Will Apple Take it All the Way?
In early 2012, during what was probably one of the most high-profile publishing debacles in recent years, the DOJ took up an accusation against Apple and the Big Five for price collusion. Apple, along with two of the big publishers, did not settle and went to court concerning this issue.
Now, three years after, it was announced on July 1st that Apple lost their antitrust appeal. According to an article in Digital Book World, “An appeals court… affirmed Judge Denise Cote’s 2013 verdict finding Apple guilty of violating antitrust laws by conspiring with publishers to fix ebook prices.”
If the defense given by Judge Dennis Jacobs is any indication, though, Apple is going to take the issue to the furthest extent of the law before paying what they owe in settlement credits– up to $400 million dollars worth. If Apple takes this to the U.S. Supreme Court, the final decision made there will certainly set a precedent for any future pricing battles.
Check out this in-depth discussion of the dissenting judge’s reasoning here.
New CEO at B&N
On July 2nd, Barnes & Noble announced the appointment of Ronald D. Boire, the current head of Sears Canada, as CEO of Barnes & Noble retail division. This shift in leadership is a result of B&N’s new college division, which separates the trade retail from college business.
There is hope that this shift will allow the retailer room to focus on retail and the Nook business. According to Digital Book World, “One of Boire’s top challenges will be to redefine Barnes & Noble’s digital strategy, including its approach to the ebook market, as Nook is wound down.” Perhaps B&N will thrive under the new leadership as it looks to narrow its vision and step into the potential that could bring it back up to the top.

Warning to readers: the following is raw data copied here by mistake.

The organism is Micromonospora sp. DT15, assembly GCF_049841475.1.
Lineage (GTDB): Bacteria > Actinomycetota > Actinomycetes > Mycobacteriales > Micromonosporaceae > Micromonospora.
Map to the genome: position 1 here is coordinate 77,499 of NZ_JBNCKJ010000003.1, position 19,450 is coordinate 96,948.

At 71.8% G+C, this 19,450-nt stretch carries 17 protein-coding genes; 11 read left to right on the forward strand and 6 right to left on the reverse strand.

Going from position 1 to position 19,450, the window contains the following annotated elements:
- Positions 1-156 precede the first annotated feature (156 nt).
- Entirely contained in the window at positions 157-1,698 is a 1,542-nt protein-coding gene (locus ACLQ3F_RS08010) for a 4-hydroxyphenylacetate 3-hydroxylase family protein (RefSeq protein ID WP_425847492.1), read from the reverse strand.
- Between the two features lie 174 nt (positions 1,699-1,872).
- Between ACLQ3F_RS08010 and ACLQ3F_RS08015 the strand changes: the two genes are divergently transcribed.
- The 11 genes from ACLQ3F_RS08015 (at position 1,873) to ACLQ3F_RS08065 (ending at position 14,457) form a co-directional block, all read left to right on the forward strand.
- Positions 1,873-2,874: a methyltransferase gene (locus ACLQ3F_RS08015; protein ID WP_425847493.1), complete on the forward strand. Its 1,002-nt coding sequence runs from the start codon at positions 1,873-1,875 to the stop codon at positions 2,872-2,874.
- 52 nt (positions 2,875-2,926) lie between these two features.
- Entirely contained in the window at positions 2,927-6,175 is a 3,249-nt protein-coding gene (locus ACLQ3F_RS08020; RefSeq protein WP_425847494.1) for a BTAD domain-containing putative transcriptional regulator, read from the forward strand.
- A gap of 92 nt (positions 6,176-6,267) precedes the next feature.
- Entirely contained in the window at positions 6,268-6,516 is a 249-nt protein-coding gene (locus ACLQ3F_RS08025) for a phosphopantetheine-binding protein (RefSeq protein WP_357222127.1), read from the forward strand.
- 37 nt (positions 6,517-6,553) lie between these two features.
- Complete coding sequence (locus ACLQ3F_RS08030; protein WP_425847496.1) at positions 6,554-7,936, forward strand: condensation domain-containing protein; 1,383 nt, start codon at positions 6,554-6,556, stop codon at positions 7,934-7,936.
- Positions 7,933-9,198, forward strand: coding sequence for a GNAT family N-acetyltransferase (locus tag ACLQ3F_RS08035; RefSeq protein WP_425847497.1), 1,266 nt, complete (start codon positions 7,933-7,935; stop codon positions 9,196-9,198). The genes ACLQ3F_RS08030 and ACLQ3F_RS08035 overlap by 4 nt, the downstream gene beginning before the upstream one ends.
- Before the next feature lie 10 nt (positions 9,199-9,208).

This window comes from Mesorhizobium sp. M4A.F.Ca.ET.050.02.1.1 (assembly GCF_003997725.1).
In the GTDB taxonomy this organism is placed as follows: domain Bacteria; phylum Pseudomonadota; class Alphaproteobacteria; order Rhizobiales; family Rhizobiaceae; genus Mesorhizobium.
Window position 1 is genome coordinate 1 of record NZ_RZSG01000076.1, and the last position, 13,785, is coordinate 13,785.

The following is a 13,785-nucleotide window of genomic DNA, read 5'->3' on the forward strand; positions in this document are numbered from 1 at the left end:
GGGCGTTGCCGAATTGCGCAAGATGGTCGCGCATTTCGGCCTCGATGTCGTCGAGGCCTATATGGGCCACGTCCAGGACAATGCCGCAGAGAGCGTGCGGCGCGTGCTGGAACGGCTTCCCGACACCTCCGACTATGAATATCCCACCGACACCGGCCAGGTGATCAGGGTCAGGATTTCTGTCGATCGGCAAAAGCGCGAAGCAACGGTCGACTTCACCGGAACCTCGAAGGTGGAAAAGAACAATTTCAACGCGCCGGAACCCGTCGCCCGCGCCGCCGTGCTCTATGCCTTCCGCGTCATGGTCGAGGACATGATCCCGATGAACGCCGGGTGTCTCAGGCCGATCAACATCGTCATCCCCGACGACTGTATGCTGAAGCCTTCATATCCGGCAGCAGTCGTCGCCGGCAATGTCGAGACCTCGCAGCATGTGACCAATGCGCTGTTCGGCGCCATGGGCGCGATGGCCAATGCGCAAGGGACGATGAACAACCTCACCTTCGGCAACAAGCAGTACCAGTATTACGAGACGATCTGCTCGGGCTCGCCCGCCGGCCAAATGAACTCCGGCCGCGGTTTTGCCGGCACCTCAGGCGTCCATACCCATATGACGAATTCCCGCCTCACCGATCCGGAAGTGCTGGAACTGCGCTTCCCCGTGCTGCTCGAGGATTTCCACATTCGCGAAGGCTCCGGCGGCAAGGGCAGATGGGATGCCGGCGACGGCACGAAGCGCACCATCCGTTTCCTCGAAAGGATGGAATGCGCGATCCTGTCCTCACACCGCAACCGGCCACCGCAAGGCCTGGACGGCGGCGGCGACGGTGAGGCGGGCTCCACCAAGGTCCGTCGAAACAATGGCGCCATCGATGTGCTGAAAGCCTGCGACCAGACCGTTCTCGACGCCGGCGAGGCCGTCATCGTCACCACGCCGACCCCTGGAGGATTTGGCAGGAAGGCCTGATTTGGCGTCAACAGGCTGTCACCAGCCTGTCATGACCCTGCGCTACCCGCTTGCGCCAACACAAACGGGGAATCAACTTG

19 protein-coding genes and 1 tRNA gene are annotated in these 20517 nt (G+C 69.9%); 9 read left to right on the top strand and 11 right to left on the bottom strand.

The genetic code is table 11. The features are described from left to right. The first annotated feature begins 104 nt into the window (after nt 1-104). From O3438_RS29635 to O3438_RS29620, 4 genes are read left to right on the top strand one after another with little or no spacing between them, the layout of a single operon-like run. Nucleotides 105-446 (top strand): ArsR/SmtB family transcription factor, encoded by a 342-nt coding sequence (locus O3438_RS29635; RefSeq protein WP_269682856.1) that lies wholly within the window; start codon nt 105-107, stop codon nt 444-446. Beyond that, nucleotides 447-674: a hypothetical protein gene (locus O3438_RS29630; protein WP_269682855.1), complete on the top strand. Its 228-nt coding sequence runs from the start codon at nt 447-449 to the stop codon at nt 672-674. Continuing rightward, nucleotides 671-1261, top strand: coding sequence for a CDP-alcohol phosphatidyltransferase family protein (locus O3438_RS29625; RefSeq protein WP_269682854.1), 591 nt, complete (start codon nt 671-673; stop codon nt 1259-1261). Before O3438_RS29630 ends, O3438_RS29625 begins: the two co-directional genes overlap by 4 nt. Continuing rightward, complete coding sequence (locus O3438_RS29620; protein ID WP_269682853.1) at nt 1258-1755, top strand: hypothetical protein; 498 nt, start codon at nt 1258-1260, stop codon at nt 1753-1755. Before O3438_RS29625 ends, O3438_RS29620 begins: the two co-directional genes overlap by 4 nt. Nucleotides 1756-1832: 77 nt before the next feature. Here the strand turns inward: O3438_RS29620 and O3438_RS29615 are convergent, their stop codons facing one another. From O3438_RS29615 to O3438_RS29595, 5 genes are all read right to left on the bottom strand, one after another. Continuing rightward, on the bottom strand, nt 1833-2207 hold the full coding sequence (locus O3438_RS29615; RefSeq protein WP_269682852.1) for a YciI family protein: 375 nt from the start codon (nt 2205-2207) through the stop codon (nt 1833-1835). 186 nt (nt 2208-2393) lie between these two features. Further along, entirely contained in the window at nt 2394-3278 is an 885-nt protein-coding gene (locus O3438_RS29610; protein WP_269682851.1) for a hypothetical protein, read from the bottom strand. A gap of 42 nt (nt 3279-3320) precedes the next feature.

There’s a lot of discussion on whether or not the bookstore needs to be reinvented in order for it to survive. Are there ways to change how a bookstore operates so that they can serve the customers the way customers want to be served? Some propose bookstores with spaces that can be rented out for any variety of reasons, which is an idea that smaller indie bookstores might implement if they were well off… but what about the big retailers like Books-A-Million and Barnes & Noble?
Joanna Cabot over at TeleRead wrote a response to an article (which was a response to another article), in which she proposed a few tactics that bookstores could employ to create more value for potential customers. With greater numbers of sales moving online, it’s important that bookstores create a space where people can take part. One of the suggestions in Cabot’s article is to focus on events… but not just author readings, but more interesting events that transgress the status quo.
Any publishing stories you think we should have covered? Mention them in the comments below and we’ll give you a shout-out next week! We mean it!
(Featured Image source: technobuffalo.com)